The main object of the assessee as written in ‘Memorandum of Association’ is to carry on the business of brewers, maltsters, distillers etc. and further to manufacture, sale or deal etc. in mineral waters etc. Further a perusal of clause 12 and 13 of above MOA reveals that the assessee for the furtherance of its main objects or for the sake of interests of its shareholders can stood as a guarantee or surety for other companies, firms or persons, as the case may be, in relation to the performance of contract or payment of money etc. The assessee is not able to explain how the act of standing as guarantee for sister concern was beneficial for the interest of shareholders of company or for the purpose of attainment of main object or main business activity of the assessee. There is no document on the file to show that if the assessee had cut down its intent to purchase from Rs.5.5 crore to Rs.3 crore for purchase of equipment, it would have suffered any business/trading loss on that account. Even otherwise the money was paid by the assessee for purchase of capital asset and the loss if any on account of cut in the purchase order would otherwise be a capital loss. The assessee company fully knowing that its sister concern M/s. Vinedale Ltd. was running into losses and having a weak financial status, opted to not only pay advance for the purchase of the machinery by the said sister concern but also settled the accounts of the M/s. Vinedale Ltd. by way of paying the remaining amount. This act of the assessee was neither in furtherance of business activity of the assessee nor was in the interest of its shareholders. The assessee company rather assumed the risk of taking the liability of another company which cannot be said to be for business purpose of the assessee. Hence, the activity of advancing the money and paying the debt of the M/s. Vinedale Ltd. which was on account of purchase of machinery being capital asset, cannot be said to be the business activity or any activity incidental to the business of the assessee.

(b) Second appeal was filed by the assessee-company on the following two grounds which are summarized as under:-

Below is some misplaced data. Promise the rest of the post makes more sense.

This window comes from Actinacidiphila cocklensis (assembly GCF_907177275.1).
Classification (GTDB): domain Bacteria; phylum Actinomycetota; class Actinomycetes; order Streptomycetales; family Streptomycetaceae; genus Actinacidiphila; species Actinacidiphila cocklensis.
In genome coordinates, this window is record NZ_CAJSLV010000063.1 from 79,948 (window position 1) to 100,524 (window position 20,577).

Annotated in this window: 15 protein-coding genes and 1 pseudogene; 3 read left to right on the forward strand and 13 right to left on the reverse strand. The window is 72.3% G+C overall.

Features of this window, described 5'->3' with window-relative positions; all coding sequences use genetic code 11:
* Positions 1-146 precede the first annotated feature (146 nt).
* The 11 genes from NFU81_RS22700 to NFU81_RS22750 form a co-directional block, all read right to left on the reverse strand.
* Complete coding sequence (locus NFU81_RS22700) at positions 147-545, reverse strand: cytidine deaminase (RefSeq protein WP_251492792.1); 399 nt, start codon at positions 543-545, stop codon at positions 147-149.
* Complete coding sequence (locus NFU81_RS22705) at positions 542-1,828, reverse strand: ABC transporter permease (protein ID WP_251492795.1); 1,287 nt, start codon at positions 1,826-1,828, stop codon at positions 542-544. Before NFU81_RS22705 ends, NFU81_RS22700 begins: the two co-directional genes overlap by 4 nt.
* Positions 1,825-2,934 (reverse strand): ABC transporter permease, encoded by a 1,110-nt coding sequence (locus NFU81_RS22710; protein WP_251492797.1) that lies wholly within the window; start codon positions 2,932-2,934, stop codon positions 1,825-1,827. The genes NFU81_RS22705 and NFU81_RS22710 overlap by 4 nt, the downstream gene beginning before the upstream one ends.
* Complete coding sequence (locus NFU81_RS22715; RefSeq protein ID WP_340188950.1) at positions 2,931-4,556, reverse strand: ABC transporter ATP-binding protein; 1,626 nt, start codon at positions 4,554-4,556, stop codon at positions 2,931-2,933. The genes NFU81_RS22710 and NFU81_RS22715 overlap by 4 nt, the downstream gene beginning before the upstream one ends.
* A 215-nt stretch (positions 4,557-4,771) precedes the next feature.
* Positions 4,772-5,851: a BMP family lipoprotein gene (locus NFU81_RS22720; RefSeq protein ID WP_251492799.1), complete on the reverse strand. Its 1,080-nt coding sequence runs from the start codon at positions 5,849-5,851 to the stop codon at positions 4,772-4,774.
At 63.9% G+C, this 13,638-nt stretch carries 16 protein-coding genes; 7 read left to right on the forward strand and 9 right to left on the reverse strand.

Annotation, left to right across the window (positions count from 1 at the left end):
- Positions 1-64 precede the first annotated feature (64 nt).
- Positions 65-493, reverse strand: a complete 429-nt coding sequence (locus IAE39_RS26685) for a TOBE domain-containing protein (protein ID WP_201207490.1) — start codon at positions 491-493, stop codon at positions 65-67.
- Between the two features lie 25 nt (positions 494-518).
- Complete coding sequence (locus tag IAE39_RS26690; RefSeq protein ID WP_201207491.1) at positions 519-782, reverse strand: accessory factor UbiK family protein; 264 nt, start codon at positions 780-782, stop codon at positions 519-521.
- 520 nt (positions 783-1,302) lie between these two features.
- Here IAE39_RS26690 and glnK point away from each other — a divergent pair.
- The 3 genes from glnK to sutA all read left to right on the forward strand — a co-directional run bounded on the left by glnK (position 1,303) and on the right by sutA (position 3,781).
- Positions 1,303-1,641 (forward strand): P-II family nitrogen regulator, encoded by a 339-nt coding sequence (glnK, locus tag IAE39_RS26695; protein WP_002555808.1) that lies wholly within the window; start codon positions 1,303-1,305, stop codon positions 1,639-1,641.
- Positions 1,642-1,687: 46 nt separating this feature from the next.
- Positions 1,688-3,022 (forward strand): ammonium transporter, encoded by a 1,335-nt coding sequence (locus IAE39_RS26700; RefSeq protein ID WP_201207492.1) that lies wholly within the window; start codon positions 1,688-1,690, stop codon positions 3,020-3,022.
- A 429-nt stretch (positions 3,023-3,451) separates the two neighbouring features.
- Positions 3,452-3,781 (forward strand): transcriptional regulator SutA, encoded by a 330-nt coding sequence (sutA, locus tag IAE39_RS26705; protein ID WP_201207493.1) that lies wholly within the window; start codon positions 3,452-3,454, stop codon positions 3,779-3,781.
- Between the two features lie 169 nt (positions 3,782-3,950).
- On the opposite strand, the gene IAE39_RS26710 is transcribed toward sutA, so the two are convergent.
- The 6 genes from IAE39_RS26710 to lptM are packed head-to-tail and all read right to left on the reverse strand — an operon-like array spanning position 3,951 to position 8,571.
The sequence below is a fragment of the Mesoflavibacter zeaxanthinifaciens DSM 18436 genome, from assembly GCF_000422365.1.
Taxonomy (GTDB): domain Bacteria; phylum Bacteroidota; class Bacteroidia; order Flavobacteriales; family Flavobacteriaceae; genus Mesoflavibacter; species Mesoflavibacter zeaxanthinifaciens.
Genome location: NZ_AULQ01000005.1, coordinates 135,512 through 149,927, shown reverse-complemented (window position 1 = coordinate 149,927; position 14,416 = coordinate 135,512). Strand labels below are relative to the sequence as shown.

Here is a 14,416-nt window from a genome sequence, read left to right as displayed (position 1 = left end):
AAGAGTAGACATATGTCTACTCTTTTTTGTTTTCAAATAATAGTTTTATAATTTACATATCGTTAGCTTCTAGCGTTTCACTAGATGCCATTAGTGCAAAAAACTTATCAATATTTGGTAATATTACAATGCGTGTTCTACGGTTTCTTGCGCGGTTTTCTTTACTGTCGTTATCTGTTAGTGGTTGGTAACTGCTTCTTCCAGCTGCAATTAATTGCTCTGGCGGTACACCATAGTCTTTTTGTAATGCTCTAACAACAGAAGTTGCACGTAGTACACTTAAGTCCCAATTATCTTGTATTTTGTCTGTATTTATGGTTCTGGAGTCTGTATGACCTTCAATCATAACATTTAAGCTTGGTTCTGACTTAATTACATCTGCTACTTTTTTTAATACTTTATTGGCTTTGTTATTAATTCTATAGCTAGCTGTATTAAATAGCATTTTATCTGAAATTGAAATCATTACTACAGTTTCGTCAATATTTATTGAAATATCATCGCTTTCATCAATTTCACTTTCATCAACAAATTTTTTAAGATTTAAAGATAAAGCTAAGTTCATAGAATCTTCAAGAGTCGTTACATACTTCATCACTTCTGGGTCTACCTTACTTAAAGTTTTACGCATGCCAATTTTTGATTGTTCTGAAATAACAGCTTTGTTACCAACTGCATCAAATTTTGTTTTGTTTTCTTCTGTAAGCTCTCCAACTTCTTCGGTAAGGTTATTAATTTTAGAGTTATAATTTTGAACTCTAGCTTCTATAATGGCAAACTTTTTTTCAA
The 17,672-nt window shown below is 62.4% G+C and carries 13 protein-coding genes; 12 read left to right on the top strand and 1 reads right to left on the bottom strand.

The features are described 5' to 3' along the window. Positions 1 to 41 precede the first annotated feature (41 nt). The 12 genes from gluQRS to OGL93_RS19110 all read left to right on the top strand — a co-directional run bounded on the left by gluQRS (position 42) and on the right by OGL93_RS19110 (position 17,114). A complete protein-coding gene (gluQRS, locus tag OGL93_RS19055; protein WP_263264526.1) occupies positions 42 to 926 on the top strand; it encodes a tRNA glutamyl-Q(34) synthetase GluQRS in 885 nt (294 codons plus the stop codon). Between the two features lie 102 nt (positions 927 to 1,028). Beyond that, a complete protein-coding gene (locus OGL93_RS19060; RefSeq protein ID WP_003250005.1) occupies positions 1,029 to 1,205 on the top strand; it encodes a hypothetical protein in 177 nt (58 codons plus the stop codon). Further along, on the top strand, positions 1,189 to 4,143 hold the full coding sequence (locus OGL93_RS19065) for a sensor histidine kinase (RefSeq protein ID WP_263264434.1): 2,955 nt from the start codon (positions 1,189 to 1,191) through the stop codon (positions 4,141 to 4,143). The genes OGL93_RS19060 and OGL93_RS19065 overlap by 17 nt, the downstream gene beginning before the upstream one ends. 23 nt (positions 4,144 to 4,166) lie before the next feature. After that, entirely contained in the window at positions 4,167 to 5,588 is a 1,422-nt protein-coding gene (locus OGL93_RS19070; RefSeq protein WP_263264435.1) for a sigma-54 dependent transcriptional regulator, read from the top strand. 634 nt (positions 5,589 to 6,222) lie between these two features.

(i) During the assessment proceedings, the assessee made a revised claim of deduction of Rs.9985274/- on account of consumption of containers. However, since the same was not claimed in the return of income, the AO rejected the same.

 CIT(A) also rejected the claim of the assessee on the ground that if the said claim is allowed it would have the effect of increasing the returned loss. He held that assessment under section 143(3) of the Act cannot be framed below the return of income. He therefore disallowed the claim of the assessee.

Assessee submitted that if a claim is not made before the AO, it can be made before the appellate authorities. The jurisdiction of the appellate authorities to entertain such a claim is not barred. In support of his claim, assessee sighted the verdict of Bombay High Court and Supreme Court. Moreover, if the assessee is, otherwise, entitled to a claim of deduction but due to his ignorance or for some other reason could not claim the same in the return of income, but has raised his claim before the appellate authority, the appellate authority should have looked into the same. The assessee cannot be burdened with the taxes which he otherwise is not liable to pay under the law. Accordingly, ITAT restored the issue to the file of the Ld. CIT(A) to consider the claim of the assessee on merits and to pass a reasoned order, irrespective of the returned loss/ income of the assessee.

(ii) Assessee filed the appeal against order of CIT(A) confirming order of A.O. of disallowance u/s 14A read with rule 8D of the Income Tax Act. Assessee had made investments in National Savings Certificate (NSC), Indira Vikas Patre (IVP) and shares of Co- operative Banks. Assessee submitted that Interest from NSC & IVP are taxable in case of companies and further that dividend from Co-operative Banks is also not exempt under section 10(34) of the Act. He therefore has submitted that such investments were not capable of generating exempt income and therefore there was no question of disallowance under section 14A of the Act. It was further submitted that the assessment year under consideration is A.Y. 2006-07 and in view of the law laid down by the Hon’ble Bombay High Court in the case of “Godrej & Boyce Manufacturing Co. Ltd. Vs. DCIT” [(2010) 328 ITR 81 (Bom)], Rule 8 is applicable from assessment year 2008-09 onwards. Therefore, the same cannot be applied for the year under consideration.

          It was observed by ITAT, that CIT(A) has overlooked the contentions of the assessee , hence the matter was restored to the file of Ld. CIT(A) for adjudication afresh. Accordingly, the appeal of the assessee is allowed for statistical purposes.